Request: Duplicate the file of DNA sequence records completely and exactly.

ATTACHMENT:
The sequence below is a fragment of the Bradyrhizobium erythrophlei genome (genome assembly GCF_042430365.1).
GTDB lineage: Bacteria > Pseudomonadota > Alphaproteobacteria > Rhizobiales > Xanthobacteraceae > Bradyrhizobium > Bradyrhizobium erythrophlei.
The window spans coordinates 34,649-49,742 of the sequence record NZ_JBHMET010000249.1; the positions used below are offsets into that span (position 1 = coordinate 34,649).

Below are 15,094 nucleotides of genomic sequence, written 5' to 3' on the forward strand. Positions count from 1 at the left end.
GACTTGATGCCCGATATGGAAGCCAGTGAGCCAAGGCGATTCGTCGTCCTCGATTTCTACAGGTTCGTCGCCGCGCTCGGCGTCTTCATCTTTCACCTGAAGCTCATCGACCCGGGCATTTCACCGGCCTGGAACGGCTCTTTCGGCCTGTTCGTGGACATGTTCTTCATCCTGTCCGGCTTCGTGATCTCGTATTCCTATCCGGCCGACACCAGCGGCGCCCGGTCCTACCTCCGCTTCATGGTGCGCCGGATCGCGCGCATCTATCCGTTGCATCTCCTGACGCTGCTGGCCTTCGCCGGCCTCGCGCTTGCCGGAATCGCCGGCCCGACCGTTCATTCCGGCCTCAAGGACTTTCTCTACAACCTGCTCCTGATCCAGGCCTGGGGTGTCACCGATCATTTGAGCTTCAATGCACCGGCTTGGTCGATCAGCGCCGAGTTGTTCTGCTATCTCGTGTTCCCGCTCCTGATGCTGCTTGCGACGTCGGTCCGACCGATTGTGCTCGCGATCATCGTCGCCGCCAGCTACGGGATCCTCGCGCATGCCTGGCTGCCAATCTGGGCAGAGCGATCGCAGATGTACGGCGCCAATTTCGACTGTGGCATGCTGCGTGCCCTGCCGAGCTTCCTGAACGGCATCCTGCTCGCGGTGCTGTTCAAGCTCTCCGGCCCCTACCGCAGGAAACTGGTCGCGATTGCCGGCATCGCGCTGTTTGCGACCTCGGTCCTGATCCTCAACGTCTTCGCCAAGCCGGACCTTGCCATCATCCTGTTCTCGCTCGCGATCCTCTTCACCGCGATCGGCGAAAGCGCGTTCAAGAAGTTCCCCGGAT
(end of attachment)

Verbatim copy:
The sequence below is a fragment of the Bradyrhizobium erythrophlei genome (genome assembly GCF_042430365.1).
GTDB lineage: Bacteria > Pseudomonadota > Alphaproteobacteria > Rhizobiales > Xanthobacteraceae > Bradyrhizobium > Bradyrhizobium erythrophlei.
The window spans coordinates 34,649-49,742 of the sequence record NZ_JBHMET010000249.1; the positions used below are offsets into that span (position 1 = coordinate 34,649).

Below are 15,094 nucleotides of genomic sequence, written 5' to 3' on the forward strand. Positions count from 1 at the left end.
GACTTGATGCCCGATATGGAAGCCAGTGAGCCAAGGCGATTCGTCGTCCTCGATTTCTACAGGTTCGTCGCCGCGCTCGGCGTCTTCATCTTTCACCTGAAGCTCATCGACCCGGGCATTTCACCGGCCTGGAACGGCTCTTTCGGCCTGTTCGTGGACATGTTCTTCATCCTGTCCGGCTTCGTGATCTCGTATTCCTATCCGGCCGACACCAGCGGCGCCCGGTCCTACCTCCGCTTCATGGTGCGCCGGATCGCGCGCATCTATCCGTTGCATCTCCTGACGCTGCTGGCCTTCGCCGGCCTCGCGCTTGCCGGAATCGCCGGCCCGACCGTTCATTCCGGCCTCAAGGACTTTCTCTACAACCTGCTCCTGATCCAGGCCTGGGGTGTCACCGATCATTTGAGCTTCAATGCACCGGCTTGGTCGATCAGCGCCGAGTTGTTCTGCTATCTCGTGTTCCCGCTCCTGATGCTGCTTGCGACGTCGGTCCGACCGATTGTGCTCGCGATCATCGTCGCCGCCAGCTACGGGATCCTCGCGCATGCCTGGCTGCCAATCTGGGCAGAGCGATCGCAGATGTACGGCGCCAATTTCGACTGTGGCATGCTGCGTGCCCTGCCGAGCTTCCTGAACGGCATCCTGCTCGCGGTGCTGTTCAAGCTCTCCGGCCCCTACCGCAGGAAACTGGTCGCGATTGCCGGCATCGCGCTGTTTGCGACCTCGGTCCTGATCCTCAACGTCTTCGCCAAGCCGGACCTTGCCATCATCCTGTTCTCGCTCGCGATCCTCTTCACCGCGATCGGCGAAAGCGCGTTCAAGAAGTTCCCCGGAT